8 Best Stretches for Cycling

Bicycling is a repetitive motion exercise that can lead to tightness in several major muscle groups. Stretching after cycling can have a variety of benefits when done properly. Here are eight of the best stretches for bike riders.

Be sure to review safe stretching guidelines.


Standing Quad Stretch

Standing Quadriceps Stretch
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The quadriceps (quads) are a group of muscles along the front of the thigh. These muscles are the most developed in cyclists and often prone to fatigue and cramping. Here is a simple standing quadriceps stretch.

  1. While standing, bend your right knee and bring your heel toward your buttock.
  2. Reach for your ankle with your opposite (left) hand.
  3. Stand up straight and pull in your abdominal muscles, keeping your knees together.
  4. Hold the stretch for 20 to 30 seconds.
  5. Release and repeat on the left leg.

You may want to have a wall or post handy to touch for balance.


Standing Calf Stretch

Standing Calf Stretch
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The calf muscle (gastrocnemius) runs along the back of your lower leg. Cyclists use this muscle constantly during pedaling motion. You can do a variety of calf stretches. This one can be done standing.

  1. Stand a foot away from a wall, facing it.
  2. Extend one leg behind you, keeping this knee straight and your feet flat on the floor.
  3. Lean forward and bend the forward knee, feeling the tension in your rear leg's calf muscle. If needed, extend your hand to the wall for support.
  4. Hold for 10 seconds.
  5. Repeat with the other leg.

Hip and Lower Back Stretch

Verywell / Ben Goldstein

It's good to open the hips and stretch the muscles of the hips, groin, and lower back. Sitting, even on a bike, causes these muscles to shorten and the opposing muscle group to lengthen. This hip and lower back stretch is also great for golfers.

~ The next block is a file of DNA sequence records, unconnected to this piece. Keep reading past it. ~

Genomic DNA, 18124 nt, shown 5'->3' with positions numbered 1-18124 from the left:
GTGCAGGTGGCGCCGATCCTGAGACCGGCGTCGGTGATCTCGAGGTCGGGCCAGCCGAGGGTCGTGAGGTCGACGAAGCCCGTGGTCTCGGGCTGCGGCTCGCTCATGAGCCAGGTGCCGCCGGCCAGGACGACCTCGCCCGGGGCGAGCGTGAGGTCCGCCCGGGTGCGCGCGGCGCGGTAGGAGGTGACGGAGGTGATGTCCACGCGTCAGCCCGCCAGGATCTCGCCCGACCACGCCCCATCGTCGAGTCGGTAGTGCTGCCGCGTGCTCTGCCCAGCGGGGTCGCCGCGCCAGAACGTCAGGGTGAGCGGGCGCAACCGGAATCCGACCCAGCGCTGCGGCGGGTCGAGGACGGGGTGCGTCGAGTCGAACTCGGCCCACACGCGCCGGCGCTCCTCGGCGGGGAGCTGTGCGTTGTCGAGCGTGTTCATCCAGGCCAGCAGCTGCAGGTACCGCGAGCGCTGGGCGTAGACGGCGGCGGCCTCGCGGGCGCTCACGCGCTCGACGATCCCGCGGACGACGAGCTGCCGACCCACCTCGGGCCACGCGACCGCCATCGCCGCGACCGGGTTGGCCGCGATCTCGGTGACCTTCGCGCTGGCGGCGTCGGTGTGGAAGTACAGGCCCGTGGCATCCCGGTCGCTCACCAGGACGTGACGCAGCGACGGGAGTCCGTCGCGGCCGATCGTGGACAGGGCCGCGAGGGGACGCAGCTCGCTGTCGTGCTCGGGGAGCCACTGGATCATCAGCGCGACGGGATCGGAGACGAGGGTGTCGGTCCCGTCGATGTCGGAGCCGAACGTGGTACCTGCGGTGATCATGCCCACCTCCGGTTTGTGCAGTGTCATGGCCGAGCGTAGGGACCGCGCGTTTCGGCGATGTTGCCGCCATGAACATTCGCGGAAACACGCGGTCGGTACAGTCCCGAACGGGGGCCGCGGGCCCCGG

1. Begin in a forward lunge position with your right leg forward. 
  2. Drop your left knee to the ground and place your right elbow on the inside of your right knee.
  3. Press your right elbow gently into your right knee and twist your torso to the left.
  4. Reach your left arm behind you until you feel a gentle stretch in your lower back and right groin.
  5. Hold the stretch for about 20 to 30 seconds, then release.
  6. Repeat on the other leg.

Hip Flexors and Psoas Stretch

man doing hip flexor stretch on beach
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The hip flexors are a group of muscles that bring the legs up toward the trunk. Cyclists often have tight hip flexors because the cycling motion never allows the hip to fully extend.

Keeping the hip flexors limber is essential for avoiding muscle imbalance and post-ride stiffness. Use this hip flexor and psoas stretch, which can be done standing, or a more advanced version taking it all the way down to the floor.

  1. Stand with your right foot forward and your left foot straight back.
  2. Bend your right knee at a 90-degree angle into a forward lunge position.
  3. Place your hands on your forward knee and press down, moving your hips forward to feel a stretch on your left side.